Significant CHCI contributions and awards at IEEE International Symposium on Mixed and Augmented Reality (ISMAR)
There were significant CHCI contributions and awards at the IEEE International Symposium on Mixed and Augmented Reality (ISMAR), held virtually from Bari, Italy from October 4th through 8th, 2021. IEEE ISMAR is the premier symposium for Augmented Reality (AR) and Mixed Reality (MR). ISMAR explores the advances in commercial and research activities related to AR, MR, and Virtual Reality (VR) by continuing the expansion of its scope over the past several years.The symposium is organized and supported by the IEEE Computer Society, IEEE VGTC and ACM SIGGRAPH.
Joe Gabbard (ISE), head of the VT ISE COGENT Lab (with Co-chairs Antonello Uva and Michele Fiorentino from Politecnico di Bari, Italy, and Veronica Teichrieb from Universidade Federal de Pernambuco, Brazil.) was the General Chair of the 20th International Symposium on Mixed & Augmented Reality (ISMAR). This year's ISMAR conference hosted nearly 550 researchers and practitioners and facilitated sharing and discussion of state-of-the-art scientific contributions in augmented and virtual reality. Gabbard started planning ISMAR 2021 in January 2020 -- a process that took over 22 months to complete.
Doug Bowman (CS), Director of CHCI gave the closing keynote address at the conference, with a talk entitled User Experience Considerations for Everyday Augmented Reality. The abstract is below.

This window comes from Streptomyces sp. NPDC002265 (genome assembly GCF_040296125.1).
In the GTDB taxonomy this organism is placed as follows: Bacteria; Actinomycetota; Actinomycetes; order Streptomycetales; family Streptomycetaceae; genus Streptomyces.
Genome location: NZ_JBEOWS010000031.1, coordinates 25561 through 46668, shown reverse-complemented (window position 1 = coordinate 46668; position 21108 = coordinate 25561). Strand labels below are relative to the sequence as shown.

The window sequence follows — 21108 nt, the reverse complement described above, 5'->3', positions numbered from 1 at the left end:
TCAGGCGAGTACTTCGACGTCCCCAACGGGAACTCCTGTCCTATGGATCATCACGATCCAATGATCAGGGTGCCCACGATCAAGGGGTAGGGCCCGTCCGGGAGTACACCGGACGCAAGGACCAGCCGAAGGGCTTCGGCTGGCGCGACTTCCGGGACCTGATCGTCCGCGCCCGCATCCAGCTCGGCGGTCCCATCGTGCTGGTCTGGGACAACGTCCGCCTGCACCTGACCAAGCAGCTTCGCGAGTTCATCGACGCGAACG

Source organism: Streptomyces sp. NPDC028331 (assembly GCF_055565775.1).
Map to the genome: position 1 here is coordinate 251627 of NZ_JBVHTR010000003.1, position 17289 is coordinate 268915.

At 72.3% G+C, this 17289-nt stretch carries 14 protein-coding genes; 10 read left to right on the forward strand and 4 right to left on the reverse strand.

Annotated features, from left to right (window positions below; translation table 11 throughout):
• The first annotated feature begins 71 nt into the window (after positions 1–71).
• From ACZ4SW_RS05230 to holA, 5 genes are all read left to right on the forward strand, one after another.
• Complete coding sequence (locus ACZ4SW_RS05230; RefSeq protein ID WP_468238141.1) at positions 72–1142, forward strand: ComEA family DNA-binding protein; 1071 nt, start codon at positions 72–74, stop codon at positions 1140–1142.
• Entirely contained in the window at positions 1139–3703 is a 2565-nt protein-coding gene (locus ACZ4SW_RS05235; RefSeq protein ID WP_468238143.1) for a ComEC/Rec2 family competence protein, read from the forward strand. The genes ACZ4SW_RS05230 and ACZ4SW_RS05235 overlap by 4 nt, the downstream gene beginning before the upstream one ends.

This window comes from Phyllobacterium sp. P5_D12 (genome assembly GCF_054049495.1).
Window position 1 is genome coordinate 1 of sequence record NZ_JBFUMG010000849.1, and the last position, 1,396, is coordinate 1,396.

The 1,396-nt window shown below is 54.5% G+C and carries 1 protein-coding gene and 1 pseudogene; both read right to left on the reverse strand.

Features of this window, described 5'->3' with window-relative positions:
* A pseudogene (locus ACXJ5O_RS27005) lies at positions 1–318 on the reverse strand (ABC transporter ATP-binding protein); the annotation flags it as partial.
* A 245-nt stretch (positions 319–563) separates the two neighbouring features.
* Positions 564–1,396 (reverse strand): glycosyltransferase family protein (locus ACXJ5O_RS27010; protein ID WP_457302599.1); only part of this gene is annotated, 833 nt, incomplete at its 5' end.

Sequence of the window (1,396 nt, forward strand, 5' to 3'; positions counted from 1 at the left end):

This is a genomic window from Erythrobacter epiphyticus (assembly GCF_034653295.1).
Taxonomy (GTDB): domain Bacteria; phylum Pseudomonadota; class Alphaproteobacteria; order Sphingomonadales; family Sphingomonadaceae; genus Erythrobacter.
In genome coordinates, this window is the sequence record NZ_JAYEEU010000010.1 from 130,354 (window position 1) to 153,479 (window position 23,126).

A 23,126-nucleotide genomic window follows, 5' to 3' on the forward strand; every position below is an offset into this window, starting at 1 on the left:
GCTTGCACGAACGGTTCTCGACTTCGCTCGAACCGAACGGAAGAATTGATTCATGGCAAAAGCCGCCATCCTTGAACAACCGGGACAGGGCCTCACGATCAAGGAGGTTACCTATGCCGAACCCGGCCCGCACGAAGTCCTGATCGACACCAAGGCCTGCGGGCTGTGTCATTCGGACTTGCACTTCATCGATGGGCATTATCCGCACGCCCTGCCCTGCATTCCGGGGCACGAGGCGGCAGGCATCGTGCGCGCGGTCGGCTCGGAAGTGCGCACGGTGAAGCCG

Future AR glasses will be much like today’s smartphones, as our everyday information access and productivity devices. Technical challenges in optics, power, and tracking remain, but are solvable. However, technical achievements alone are insufficient to ensure that everyday AR systems will be productive, usable, useful, and satisfying. We must also design effective methods for interacting with and managing AR content, and we must understand the effects of always-on AR, on both individuals and communities. In this talk, I present a vision of future everyday AR use cases, and discuss recent user experience (UX) research aimed at enabling this vision. I discuss UX design recommendations for making information access through AR more convenient and usable than today’s smartphones and smartwatches, while at the same time not distracting users from what’s going on in the real world around them. I conclude with a call to action for researchers and designers to carefully consider how everyday AR can benefit society and how to avoid potential pitfalls.